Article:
THE IRISH PRIMARY school experience has several very distinct aromas.
They weren’t particularly nice smells – children are not the most fragrant of creatures – but the memories they hold are much more important than, y’know, a pleasant scent.
Sit back and recall these smells particular to your younger years.
The warm plastic scent of marla is probably the ultimate Irish primary school smell – the visual representation of which is the brown shade you get when all the colours mixed together.
The source of this stink would often be traced back to one of those small cartons of school milk, gone off and leaking in the depths of some poor sod’s bag. A more thorough investigation could also reveal some spoiled sandwiches. Unpleasant.
Source: Press Association
Some of the children were nervous about being in a room full of strangers, far away from their parents. And when those children got nervous, they let it all out. All of it.
A fresh new pencil case
September: you’re starting first class, and your mum’s bought you a shiny new pencil case to ease your transition into the numbered classes. The smell of the new plastic every time you lovingly unzipped it to sharpen a pencil made it all worthwhile.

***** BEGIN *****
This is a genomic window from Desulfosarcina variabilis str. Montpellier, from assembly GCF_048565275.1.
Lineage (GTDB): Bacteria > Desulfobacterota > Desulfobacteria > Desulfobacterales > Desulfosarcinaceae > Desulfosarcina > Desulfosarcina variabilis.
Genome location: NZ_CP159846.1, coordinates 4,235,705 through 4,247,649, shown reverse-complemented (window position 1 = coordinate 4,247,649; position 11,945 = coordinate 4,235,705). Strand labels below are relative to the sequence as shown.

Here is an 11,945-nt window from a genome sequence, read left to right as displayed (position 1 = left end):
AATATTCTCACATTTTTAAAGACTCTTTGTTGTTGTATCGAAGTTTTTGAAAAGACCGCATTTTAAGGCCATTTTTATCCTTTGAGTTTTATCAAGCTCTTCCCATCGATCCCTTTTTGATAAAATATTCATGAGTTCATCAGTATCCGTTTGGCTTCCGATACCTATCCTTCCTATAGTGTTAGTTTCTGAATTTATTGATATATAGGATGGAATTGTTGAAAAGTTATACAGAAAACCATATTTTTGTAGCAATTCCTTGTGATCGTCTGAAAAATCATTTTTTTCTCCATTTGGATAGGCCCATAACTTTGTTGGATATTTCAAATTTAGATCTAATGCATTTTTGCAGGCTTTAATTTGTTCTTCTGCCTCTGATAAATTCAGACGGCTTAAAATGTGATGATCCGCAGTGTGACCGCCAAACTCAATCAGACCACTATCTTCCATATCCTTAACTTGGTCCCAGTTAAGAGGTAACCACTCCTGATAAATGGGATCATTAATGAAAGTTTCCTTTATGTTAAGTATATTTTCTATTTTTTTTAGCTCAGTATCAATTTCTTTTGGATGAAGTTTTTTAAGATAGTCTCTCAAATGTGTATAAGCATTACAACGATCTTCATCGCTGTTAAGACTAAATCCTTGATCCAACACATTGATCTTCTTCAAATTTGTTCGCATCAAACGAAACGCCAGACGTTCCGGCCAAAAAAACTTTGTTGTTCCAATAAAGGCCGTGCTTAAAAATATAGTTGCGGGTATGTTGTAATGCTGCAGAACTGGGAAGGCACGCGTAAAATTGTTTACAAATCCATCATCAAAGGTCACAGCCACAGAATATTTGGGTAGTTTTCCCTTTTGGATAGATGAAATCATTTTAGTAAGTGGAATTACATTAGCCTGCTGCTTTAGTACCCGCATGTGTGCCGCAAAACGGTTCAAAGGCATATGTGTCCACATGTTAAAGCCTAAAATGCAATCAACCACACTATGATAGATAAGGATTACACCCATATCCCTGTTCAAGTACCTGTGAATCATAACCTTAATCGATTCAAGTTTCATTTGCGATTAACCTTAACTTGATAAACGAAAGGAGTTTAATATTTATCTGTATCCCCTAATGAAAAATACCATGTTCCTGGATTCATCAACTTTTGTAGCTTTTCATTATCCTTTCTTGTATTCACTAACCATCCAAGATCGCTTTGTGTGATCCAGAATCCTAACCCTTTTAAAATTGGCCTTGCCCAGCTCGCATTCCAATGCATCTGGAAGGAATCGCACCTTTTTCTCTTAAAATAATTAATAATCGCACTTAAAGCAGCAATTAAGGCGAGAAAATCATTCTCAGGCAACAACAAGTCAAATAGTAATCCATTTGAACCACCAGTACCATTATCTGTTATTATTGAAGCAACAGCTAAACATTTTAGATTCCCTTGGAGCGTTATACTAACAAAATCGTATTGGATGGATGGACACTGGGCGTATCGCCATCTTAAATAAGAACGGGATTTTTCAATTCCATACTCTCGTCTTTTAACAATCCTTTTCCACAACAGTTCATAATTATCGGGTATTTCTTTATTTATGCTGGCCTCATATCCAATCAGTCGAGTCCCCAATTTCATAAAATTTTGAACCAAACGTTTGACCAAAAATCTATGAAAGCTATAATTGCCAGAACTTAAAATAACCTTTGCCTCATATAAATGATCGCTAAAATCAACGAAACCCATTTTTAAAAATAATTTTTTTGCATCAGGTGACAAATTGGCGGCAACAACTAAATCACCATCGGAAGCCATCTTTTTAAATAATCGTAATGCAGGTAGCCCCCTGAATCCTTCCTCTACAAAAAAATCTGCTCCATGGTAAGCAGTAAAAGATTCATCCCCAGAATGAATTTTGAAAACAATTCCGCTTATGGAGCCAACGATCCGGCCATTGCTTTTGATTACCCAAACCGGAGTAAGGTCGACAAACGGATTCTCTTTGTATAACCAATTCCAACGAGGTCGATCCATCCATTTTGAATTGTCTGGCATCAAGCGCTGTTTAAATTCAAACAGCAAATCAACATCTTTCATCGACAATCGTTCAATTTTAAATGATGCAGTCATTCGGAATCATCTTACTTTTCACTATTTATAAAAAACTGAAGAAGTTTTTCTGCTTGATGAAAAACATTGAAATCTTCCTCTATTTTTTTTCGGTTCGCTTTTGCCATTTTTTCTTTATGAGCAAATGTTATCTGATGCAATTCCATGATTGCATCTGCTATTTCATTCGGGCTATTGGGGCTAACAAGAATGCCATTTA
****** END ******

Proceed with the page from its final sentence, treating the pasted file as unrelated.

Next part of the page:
As you moved up in the ranks, you may have been permitted some quiet reading time after big lunch. You were sent to the class “library” to choose a book, usually one so ancient that the pages practically crumbled to dust in your hands, emitting that sweet, mildewy smell.
And its close cousin the Pritt Stick. Their gentle, rubbery aroma (and the sheer joy of peeling the dried glue from your fingers) were an added bonus your youthful artistic endeavours.
Speaking of art, was there anything better than the chemical stink of the non-toxic poster paint as you squirted it onto your tray?
There was no escaping the heady smell of chalk dust if you were sent to clean the glantóir – it hit your nose and got right up there. Sneezing was imminent.